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Thursday, August 30, 2012

Baltic Dry Index - Reuters

Baltic index slips on weaker capesize, panamax rates




Wed Aug 29, 2012 11:26am EDT

By Koustav Samanta
    Aug 29 (Reuters) - The Baltic Exchange's main sea freight
index, which tracks rates for ships carrying dry
commodities, fell on Wednesday on lower rates for capesize and
panamax vessels.
    The main index, which factors in the average daily earnings
of capesize, panamax, supramax and handysize dry bulk transport
vessels, fell 6 points or 0.83 percent to 718 points.
    The overall index, which gauges the cost of shipping    
commodities such as iron ore, cement, grain, coal and
fertiliser, has fallen about 59 percent this year.
    "Overall the sentiment is still bad across all sectors.
Despite record scrappings, the order books remains very large
and most of the world remains either in recession or on the
cusp," Andy Jamison, shipping blogger and owner of the Virtual
Shipbroker said.
    "The entire industry should also be worried about the move
away from coal as a energy source - toward gas and natural
solutions. This will no doubt continue to have huge
consequences on dry bulk vessel demand into the mid and distant
futures." 
    The Baltic's capesize index dipped 5 points or 0.42
percent to 1,177 points. Capesizes typically transport 150,000
tonne cargoes such as iron ore and coal.
    Average earnings for capesizes, which have fallen about 88
percent so far this year, was up $21 to $3,296 on Wednesday.
    "Brokers explained the increase in rates on tighter vessel
supply as bad weather and typhoons led to delays, forcing the
miners to pay up for prompt tonnage," RS Platou Markets analyst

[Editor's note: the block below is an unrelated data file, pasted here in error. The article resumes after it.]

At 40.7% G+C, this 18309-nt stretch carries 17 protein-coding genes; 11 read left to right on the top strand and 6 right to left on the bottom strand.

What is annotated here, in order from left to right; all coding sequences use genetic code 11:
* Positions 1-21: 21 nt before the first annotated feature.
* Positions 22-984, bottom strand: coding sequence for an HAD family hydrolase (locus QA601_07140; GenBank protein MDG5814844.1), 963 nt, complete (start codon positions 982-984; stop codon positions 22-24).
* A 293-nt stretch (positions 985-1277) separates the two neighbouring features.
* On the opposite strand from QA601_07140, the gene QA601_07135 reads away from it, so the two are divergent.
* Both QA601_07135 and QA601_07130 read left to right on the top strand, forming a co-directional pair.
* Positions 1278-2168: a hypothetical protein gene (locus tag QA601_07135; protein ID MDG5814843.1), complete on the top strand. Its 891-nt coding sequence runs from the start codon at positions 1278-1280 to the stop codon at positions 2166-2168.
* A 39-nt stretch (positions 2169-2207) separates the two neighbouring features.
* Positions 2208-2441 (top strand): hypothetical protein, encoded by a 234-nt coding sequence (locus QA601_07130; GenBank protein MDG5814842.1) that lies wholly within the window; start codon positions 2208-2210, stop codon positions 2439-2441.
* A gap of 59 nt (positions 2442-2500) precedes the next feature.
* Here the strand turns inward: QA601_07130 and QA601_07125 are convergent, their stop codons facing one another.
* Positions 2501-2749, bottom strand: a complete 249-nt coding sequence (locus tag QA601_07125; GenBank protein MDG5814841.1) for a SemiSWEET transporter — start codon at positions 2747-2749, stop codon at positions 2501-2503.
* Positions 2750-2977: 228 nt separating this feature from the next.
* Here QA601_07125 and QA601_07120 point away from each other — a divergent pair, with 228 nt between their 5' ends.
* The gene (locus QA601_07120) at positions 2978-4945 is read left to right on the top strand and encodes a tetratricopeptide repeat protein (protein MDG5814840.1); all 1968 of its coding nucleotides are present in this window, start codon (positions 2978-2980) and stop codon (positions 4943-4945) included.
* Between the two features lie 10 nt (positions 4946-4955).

Frode Morkedal said in a note.
    China steel futures hit a record low on Wednesday before
paring losses at the close, dogged by weakening demand in the
world's top consumer that has pushed down the price of raw
material iron ore to levels last seen in 2009. 
    Shipments of iron ore account for about a third of seaborne
volumes on the larger capesizes, and brokers said price
developments remained a key factor for dry freight. 
    The Baltic's panamax index was down 24 points or
2.96 percent at 788 points. 
    Earnings for panamaxes, which usually transport 60,000 to
70,000 tonne cargoes of coal or grains, have fallen more than 52
percent this year.
    The panamax market remained slow with little activity in the
Atlantic on still slower coal and grain trades, analyst Morkedal
said. 
    Average daily earnings for handysize ships were down $66 to
$6,766, while those for supramax ships were up $6 to $8,966.
    Growing ship supply has been outpacing commodity demand for
some time and is widely expected to weigh on dry bulk freight
rates in the coming months.

 (Additional reporting by Nallur Sethuraman in Bangalore,
editing by William Hardy)

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